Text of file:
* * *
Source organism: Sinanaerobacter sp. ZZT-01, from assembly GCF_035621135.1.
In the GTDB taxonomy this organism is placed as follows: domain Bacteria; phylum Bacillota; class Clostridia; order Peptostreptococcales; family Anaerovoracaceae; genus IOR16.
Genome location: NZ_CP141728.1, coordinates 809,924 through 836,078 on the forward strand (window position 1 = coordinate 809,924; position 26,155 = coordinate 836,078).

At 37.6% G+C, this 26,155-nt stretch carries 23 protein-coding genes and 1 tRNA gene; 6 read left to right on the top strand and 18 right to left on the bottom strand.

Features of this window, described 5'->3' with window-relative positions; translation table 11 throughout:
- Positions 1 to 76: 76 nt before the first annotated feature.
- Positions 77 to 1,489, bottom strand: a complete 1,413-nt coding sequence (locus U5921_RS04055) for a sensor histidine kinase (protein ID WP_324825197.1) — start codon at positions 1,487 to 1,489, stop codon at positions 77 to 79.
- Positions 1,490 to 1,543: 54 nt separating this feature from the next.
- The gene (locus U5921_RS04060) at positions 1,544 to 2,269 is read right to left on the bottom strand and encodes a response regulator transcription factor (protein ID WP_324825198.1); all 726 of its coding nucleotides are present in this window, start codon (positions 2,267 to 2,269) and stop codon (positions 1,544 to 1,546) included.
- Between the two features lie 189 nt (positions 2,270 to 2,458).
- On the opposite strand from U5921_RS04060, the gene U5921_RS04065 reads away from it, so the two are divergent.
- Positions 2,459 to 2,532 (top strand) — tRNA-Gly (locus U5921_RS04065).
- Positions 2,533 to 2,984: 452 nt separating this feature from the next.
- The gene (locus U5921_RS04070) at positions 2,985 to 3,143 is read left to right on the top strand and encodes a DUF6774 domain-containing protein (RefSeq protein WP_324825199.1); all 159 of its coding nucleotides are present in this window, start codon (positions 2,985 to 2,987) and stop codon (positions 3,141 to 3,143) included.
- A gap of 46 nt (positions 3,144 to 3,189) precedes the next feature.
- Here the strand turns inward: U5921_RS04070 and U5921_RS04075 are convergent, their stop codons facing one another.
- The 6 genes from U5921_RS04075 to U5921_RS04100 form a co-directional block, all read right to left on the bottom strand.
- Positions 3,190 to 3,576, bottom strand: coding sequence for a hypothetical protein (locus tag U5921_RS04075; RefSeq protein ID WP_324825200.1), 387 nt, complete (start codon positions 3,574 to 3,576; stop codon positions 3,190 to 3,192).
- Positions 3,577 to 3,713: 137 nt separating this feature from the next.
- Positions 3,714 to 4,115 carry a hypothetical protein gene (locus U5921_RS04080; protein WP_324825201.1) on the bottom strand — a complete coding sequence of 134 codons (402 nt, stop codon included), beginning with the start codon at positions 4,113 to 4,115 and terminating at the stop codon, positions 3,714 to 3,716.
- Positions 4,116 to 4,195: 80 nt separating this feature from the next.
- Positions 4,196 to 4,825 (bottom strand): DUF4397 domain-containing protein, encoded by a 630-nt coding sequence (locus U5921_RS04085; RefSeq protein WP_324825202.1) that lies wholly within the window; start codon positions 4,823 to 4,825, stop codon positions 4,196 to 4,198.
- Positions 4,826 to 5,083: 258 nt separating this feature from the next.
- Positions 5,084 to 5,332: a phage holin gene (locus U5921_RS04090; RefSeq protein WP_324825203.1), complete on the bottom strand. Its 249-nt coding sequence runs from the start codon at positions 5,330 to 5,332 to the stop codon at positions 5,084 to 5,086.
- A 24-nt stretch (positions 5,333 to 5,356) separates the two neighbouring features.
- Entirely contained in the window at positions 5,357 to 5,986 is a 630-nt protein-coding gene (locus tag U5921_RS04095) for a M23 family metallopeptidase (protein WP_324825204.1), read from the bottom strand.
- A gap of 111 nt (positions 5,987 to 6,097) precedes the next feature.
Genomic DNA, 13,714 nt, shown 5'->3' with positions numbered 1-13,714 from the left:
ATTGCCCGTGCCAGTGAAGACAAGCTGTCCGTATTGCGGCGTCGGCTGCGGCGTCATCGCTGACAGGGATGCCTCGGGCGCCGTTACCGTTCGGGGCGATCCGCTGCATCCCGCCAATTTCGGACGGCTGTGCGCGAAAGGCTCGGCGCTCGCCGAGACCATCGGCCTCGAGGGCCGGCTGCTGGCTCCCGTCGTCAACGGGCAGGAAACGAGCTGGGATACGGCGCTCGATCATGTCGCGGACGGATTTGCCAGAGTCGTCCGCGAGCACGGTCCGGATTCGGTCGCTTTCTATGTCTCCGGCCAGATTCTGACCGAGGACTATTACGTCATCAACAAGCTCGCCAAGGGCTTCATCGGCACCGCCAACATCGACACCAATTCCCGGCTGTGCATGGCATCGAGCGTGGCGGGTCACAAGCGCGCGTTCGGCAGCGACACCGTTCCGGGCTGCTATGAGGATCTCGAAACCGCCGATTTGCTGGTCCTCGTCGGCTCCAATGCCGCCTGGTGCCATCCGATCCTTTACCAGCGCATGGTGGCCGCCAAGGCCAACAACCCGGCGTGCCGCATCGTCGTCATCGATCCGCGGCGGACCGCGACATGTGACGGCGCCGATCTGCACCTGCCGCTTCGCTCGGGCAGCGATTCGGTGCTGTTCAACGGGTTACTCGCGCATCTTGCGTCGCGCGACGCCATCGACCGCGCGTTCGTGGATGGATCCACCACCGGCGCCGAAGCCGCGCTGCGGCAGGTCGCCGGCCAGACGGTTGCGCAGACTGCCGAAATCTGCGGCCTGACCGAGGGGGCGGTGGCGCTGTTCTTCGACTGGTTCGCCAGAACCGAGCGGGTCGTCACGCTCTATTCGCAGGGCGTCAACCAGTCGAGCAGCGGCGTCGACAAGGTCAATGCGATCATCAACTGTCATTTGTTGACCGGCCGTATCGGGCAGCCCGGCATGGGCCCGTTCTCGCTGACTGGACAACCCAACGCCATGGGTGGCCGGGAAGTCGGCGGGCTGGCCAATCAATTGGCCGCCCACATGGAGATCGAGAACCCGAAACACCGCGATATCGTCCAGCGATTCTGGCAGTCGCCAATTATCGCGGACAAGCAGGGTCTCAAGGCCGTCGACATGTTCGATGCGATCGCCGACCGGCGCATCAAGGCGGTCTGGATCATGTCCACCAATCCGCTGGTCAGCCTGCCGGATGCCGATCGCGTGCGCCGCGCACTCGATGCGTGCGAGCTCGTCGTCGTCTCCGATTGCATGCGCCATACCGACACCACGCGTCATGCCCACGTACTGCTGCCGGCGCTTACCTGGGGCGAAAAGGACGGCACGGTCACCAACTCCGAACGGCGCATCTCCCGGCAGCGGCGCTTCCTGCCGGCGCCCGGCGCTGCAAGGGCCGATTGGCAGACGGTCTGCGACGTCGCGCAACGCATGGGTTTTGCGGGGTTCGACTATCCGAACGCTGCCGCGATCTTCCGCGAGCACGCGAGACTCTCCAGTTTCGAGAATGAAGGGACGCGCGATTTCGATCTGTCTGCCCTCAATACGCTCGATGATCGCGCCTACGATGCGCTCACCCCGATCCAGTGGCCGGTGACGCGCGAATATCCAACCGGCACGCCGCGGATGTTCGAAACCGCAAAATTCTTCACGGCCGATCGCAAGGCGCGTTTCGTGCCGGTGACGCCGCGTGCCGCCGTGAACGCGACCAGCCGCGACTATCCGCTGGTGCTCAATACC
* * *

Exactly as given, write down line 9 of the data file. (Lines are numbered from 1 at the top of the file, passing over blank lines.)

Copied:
- The gene (locus U5921_RS04060) at positions 1,544 to 2,269 is read right to left on the bottom strand and encodes a response regulator transcription factor (protein ID WP_324825198.1); all 726 of its coding nucleotides are present in this window, start codon (positions 2,267 to 2,269) and stop codon (positions 1,544 to 1,546) included.